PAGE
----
Suncatcher by Romesh Gunesekara


Kairo, born in a working-class family in the 1960’s Ceylon (now Sri Lanka) meets Jay, a boy who seeks adventure and thrill to cover up his hate for his rich, influential and stubborn father and his loathing for his sensitive mother. In the present scenario, Ceylon battles a political crisis, a perfect time for young minds such as Kairo and Jay to explore the streets. As Ceylon’s landscape changes gradually through the story so do Kairo’s perspective of things and what starts as a casual but fascinating friendship grows into an eye-opening and tragic experience.

In this coming of age novel, Gunasekara brings the unstable political scenes to the doorsteps of these two families. While Kairo’s parents spend their days complaining about the religious right and the incompetent left, Jay’s family isn’t bothered by this. They while away their days worrying about which businesses to invest in and the problems associated with such an establishment. Jay’s family is visibly dysfunctional and dangerously carefree whereas Kairo’s father tries to pass his days by betting on horse races between his outbursts while his mother focusses on her job on the radio while worrying about her only son’s future.

Gunesekera discusses the shifting landscape in Ceylon with a precision that shows his familiarity with its history and geography. He highlights the native wildlife through Jay’s passion for fishes and birds while vividly describing the lush countryside through their bicycle rides and other escapades.


With his fluid narration, it becomes easy to form a bond with these characters, especially on an emotional level. His writing is graceful especially when things hit rock-bottom. It is evocative and alluring to the point that one feels helpless as the events unfold the way they do. Kairo’s maturity comes from a series of unfortunate events, Jay rebels his way through life, Jay’s mother’s unraveling is slow and painful. Similarly, these characts that are a product of Gunesekera’s imaginative mind, leave behind a profound sense of loss after a brief spark of sunshine. The story reminded me of ‘The Kite Runner’, the latter being heavier and a bit more intricate.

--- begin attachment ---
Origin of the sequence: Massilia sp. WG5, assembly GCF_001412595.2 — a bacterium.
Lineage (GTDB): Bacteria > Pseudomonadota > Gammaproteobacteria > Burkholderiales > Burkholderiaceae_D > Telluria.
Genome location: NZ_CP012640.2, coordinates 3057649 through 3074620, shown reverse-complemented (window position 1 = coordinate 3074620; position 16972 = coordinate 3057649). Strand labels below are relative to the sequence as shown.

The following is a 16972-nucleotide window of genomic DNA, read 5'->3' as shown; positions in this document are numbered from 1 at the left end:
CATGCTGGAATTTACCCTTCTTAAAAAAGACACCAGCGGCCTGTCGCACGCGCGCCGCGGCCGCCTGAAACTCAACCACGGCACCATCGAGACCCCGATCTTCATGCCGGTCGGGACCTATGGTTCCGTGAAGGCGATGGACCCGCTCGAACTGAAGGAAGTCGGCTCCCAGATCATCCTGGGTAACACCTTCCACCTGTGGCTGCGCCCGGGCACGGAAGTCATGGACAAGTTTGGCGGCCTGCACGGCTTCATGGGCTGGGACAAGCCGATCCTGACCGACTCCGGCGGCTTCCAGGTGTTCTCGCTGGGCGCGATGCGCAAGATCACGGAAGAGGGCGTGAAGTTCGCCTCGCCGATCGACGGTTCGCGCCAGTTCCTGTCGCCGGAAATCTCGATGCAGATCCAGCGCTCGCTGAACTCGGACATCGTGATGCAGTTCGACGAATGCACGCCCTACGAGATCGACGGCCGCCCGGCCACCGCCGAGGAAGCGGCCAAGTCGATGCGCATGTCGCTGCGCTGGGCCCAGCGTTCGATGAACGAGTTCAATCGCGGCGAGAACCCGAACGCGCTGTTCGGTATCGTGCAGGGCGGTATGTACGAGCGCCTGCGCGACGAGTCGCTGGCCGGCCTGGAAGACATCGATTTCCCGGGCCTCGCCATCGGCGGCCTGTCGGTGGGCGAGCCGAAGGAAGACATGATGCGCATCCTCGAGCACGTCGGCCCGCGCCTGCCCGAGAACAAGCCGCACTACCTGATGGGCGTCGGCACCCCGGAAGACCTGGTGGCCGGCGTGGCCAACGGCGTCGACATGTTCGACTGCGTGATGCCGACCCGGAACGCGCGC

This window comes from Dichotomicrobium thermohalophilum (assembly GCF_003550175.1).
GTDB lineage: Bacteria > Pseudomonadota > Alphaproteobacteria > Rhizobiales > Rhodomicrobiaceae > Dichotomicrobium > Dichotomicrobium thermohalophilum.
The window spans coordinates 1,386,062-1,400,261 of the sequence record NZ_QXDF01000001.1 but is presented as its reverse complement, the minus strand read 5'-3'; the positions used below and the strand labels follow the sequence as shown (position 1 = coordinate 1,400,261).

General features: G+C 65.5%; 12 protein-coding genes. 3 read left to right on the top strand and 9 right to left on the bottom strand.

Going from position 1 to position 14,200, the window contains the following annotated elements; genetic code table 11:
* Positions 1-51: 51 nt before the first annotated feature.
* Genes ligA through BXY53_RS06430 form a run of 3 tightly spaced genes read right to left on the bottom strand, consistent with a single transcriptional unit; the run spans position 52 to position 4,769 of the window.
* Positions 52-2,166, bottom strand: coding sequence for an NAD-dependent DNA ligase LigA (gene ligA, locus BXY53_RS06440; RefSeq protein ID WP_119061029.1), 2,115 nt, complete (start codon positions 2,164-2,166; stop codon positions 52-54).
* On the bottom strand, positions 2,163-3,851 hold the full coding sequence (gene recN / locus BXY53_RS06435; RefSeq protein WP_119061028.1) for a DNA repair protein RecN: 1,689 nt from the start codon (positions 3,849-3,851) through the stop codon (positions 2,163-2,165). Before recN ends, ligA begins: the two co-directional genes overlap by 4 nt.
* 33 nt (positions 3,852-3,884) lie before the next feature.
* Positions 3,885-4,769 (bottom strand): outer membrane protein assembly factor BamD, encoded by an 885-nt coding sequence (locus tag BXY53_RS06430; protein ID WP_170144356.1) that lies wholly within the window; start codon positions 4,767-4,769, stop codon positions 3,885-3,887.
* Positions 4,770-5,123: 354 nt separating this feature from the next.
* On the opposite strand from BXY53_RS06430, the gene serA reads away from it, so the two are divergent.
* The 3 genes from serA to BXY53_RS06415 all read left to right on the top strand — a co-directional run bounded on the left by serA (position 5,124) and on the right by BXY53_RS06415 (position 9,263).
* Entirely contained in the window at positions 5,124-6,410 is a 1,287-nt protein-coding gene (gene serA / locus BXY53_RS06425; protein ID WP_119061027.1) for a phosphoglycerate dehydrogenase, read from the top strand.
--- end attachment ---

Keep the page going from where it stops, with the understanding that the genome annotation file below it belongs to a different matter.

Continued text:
Guneshekera makes the dark times in Sri Lanka’s history accessible through these characters and what better way to learn about a country than through a tale that is fragile and feels like a hug full of longing for the lost times.

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Blurb (as on Goodreads):

A coming-of-age story in Sixties Sri Lanka by the Man Booker Prize-shortlisted author of Reef

1964. Ceylon is on the brink of change. But Kairo is at a loose end. School is closed, the government is in disarray, the press is under threat and the religious right are flexing their muscles. Kairo’s hard-working mother blows off steam at her cha-cha-cha classes; his Trotskyite father grumbles over the state of the nation between his secret flutters on horseraces in faraway England. All Kairo wants to do is hide in his room and flick over second-hand westerns and superhero comics, or escape on his bicycle and daydream. Then he meets the magnetic teenage Jay, and his whole world is turned inside out.

A budding naturalist and a born rebel, Jay keeps fish and traps birds for an aviary he is building in the garden of his grand home. The adults in Jay’s life have no say in what he does or where he goes: he holds his beautiful, fragile mother in contempt, and his wealthy father seems fuelled by anger. But his Uncle Elvin, suave and worldly, is his encourager. As Jay guides him from the realm of make believe into one of hunting-guns and fast cars and introduces him to a girl — Niromi — Kairo begins to understand the price of privilege and embarks on a journey of devastating consequence.

Taut and luminous, graceful and wild, Suncatcher is a poignant coming-of-age novel about difficult friendships and sudden awakenings. Mesmerizingly it charts the loss of innocence and our recurring search for love — or consolation — bringing these extraordinary lives into our own.


Thanks to the publisher (Bloomsbury India) for a copy of the book. The opinions are my own.

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